Macy's filed an answer and asserted cross-claims for contribution and indemnification against the other defendants, including Stanly. The complaint against Stanly, however, was dismissed without prejudice "for lack of prosecution." Macy's was subsequently permitted to file a third-party complaint against Provini and Del Turco Bros. Tile ("Del Turco") for common law and contractual contribution and indemnification, and they asserted cross-claims for contribution and indemnification against all other defendants. Thereafter, stipulations of dismissal were entered in favor of Woodbridge Center, The Rouse Company, and Del Turco. Del Turco was also granted summary judgment.

Macy's personally served Stanly with its answer and cross-claims, and Stanly answered the cross-claims. However, because Stanly had already been dismissed from the action for lack of prosecution, the answer was deemed "non-conforming," and Stanly did not appear in the action.

On or about December 27, 2005, Macy's moved for extension of discovery, an adjournment of the trial date, and leave to reinstate its cross-claims against Stanly or, alternatively, to institute a third-party action against Stanly, because it had not received notice of Stanly's dismissal from the action until December 21, 2005. Stanly opposed the motion. On January 6, 2006, the motion was denied in its entirety as was a motion for reconsideration, which Provini had joined.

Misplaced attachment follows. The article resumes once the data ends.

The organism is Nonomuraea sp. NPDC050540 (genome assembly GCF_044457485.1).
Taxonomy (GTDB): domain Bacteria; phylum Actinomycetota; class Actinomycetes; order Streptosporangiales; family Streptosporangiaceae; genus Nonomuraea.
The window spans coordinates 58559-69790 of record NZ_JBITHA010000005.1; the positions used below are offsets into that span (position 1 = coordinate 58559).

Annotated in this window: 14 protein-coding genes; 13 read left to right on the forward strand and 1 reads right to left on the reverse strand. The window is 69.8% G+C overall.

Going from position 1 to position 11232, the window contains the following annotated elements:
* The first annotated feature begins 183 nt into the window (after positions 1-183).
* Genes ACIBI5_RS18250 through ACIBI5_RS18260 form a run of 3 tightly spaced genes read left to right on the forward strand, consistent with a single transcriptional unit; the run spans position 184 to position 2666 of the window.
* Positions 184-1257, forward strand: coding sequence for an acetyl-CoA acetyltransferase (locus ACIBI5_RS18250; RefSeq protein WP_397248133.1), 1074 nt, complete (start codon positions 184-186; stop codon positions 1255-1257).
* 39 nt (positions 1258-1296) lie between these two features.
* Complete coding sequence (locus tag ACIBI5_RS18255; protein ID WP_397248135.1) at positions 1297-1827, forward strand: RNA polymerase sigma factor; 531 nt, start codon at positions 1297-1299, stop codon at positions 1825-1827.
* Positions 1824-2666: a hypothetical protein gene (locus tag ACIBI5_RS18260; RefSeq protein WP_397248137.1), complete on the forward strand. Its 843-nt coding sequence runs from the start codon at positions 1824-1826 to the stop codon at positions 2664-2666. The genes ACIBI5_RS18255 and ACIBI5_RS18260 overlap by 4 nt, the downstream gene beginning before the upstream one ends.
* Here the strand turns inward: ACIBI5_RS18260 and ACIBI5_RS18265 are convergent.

On March 13, 2006, Macy's filed a separate complaint against Stanley for common law and contractual contribution and indemnification. Thereafter, Macy's moved to consolidate the two Law Division actions,*fn5 and Stanly moved to intervene in plaintiffs' suit against Macy's. Both motions were denied.

The jury rendered its verdict in favor of plaintiff and awarded $1,000,000 for plaintiff's disability and pain and suffering; $115,000 for past lost income; $550,000 for future lost income; and $275,000 for Donna's loss of plaintiff's services. As also previously noted, Macy's was found to be 30% negligent, and Provini was found to be 70% negligent. Although plaintiff was also found to be negligent, his negligence was not found to be a proximate cause of his injuries.

Both Provini and Macy's moved for judgment notwithstanding the verdict or a new trial. After these motions were denied, Macy's moved for full contractual indemnification from Provini. As already noted, that motion was granted, and judgment was entered in favor of plaintiffs and against Provini.*fn6